INSIDE WASHINGTON/Taking aim at gangs
Among the subjects discussed at a recent meeting between Washington Mayor Anthony Williams, Maryland Gov. Robert Ehrlich and Virginia Gov. Mark Warner was how to combat gang violence. Their concerns, as well those expressed at an April U.S. Conference of Mayors meeting on gang violence, demonstrate that local leaders are serious about addressing the crisis.
Because gang activity is on the rise nationally, Congress and the White House also are weighing in on the issue. “Gangs are spreading across our country, increasing in violence and power in every state,” says Sen. Dianne Feinstein, D-Calif. “The growth and spread of these gangs illustrate that they are no longer a local problem. They are a national problem and require a national solution.”
The Department of Justice estimates 30,000 gangs operate in 2,500 localities and boast a combined total membership of 800,000. Gangs are selling illegal drugs and weapons and running prostitution rings, as well as engaging in other illegal activities. Policing gangs is straining local law enforcement departments already stretched thin because of budget cuts and added responsibilities.
Congress currently is considering at least two bills that would impose harsh penalties on people who participate in gang activity, particularly those who commit violent crimes. First Lady Laura Bush, who is leading a $150 million youth initiative to steer children away from gang life, will host a White House summit on the subject later this year.
But some officials question the effectiveness of the initiative given that the president is proposing draconian cuts to the Community Oriented Policing Services program, Juvenile Accountability Block Grant program and Community Development Block Grants. “Just like earlier White House plans to cut Community Development Block Grant funding, the president’s plan to slash funding for local police efforts will hurt local governments and the people who rely on public safety,” says Williams, the president of the National League of Cities (NLC). “I hope that with the help of other governors and the National League we can convince Congress to reverse these cuts.”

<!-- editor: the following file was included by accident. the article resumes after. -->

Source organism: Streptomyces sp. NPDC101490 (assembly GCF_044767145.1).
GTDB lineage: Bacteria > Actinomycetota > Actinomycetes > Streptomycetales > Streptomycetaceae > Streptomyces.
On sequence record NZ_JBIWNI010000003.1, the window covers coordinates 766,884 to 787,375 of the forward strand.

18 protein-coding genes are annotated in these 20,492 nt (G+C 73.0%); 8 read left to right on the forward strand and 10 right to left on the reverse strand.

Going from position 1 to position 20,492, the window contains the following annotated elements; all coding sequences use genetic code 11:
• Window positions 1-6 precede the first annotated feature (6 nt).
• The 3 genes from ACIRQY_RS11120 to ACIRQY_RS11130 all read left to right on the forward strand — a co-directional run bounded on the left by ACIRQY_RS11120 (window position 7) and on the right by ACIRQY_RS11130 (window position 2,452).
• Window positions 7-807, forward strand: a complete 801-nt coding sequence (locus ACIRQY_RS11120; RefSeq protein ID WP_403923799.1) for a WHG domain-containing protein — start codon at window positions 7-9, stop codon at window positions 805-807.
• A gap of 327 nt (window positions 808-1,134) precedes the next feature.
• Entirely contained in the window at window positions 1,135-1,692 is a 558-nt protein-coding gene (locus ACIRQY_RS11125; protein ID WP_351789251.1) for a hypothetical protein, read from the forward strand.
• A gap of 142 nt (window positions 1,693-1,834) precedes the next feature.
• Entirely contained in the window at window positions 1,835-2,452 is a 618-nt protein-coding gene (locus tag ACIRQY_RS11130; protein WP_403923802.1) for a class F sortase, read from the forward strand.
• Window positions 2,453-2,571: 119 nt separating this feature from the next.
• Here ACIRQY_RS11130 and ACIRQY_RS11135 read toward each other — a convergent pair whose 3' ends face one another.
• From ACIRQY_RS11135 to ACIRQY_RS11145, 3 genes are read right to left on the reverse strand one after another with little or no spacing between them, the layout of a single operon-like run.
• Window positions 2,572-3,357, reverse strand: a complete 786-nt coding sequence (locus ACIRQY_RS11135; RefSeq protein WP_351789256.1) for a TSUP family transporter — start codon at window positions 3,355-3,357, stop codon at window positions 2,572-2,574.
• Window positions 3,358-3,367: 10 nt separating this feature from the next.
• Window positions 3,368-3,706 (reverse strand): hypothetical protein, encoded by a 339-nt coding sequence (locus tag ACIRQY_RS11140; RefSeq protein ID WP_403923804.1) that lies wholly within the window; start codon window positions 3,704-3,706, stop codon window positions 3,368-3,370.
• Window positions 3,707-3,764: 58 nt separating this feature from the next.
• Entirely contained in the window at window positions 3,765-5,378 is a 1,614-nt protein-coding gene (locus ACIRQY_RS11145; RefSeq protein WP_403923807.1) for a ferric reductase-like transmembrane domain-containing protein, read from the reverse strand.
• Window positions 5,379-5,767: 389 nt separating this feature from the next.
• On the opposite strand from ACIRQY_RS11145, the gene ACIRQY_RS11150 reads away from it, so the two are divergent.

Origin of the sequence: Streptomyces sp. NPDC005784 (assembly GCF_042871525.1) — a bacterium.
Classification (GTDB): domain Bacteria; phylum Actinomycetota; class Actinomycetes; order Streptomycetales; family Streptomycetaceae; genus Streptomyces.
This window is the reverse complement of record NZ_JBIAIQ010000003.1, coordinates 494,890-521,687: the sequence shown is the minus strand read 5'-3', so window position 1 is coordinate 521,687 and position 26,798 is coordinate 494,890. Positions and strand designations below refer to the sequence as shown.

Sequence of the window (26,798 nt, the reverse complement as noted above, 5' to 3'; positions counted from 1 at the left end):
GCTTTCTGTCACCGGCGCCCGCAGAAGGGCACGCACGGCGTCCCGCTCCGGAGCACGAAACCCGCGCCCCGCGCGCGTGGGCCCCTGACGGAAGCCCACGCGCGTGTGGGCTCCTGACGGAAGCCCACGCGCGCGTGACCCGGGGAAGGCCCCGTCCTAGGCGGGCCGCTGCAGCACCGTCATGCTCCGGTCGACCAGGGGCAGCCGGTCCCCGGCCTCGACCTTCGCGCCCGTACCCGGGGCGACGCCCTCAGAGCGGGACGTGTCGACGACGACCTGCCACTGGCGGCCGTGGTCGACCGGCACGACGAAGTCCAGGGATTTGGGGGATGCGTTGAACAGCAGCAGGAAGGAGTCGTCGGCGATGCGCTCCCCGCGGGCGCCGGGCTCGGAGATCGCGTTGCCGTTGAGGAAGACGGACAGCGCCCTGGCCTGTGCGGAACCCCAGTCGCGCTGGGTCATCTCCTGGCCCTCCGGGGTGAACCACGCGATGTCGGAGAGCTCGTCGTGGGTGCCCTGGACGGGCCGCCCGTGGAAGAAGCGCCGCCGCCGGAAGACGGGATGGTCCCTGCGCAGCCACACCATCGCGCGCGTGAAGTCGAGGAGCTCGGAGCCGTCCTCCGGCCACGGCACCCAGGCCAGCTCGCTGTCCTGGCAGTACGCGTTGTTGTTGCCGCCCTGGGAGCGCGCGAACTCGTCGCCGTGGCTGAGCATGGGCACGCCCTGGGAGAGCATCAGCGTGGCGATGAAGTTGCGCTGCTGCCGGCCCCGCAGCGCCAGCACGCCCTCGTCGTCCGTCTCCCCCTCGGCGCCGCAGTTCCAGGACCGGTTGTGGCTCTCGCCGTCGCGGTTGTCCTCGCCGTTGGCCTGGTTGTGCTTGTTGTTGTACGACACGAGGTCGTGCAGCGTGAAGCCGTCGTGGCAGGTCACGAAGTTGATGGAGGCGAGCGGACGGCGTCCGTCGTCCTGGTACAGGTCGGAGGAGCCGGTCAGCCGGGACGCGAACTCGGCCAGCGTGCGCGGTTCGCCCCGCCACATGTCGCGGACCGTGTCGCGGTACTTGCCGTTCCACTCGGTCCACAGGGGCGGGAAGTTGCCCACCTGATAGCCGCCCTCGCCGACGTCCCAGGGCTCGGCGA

There also is some concern from local officials about Congress’ efforts to address gang-related problems. The House approved a bill in May that funds $388 million over five years to combat gang activity, proposes strict sentencing guidelines and allows underage gang members to be tried as adults. Feinstein has co-authored a separate measure that increases funding to $762 million over five years and is not as strict on sentencing requirements or on the treatment of underage defendants.
Larry Naake, executive director of the National Association of Counties (NACo), says his organization has some concerns about provisions in both bills, but noted that action needs to be taken to stem gang activity. “NACo strongly supports a comprehensive and systematic approach to gang violence prevention,” he says. Chris Swecker, a senior FBI official, says law enforcement must get a grasp on gang proliferation, which he says is “more violent, more organized and more widespread than ever before. They pose one of the greatest threats to the safety and security of all Americans.”
The author is Washington correspondent for American City & County.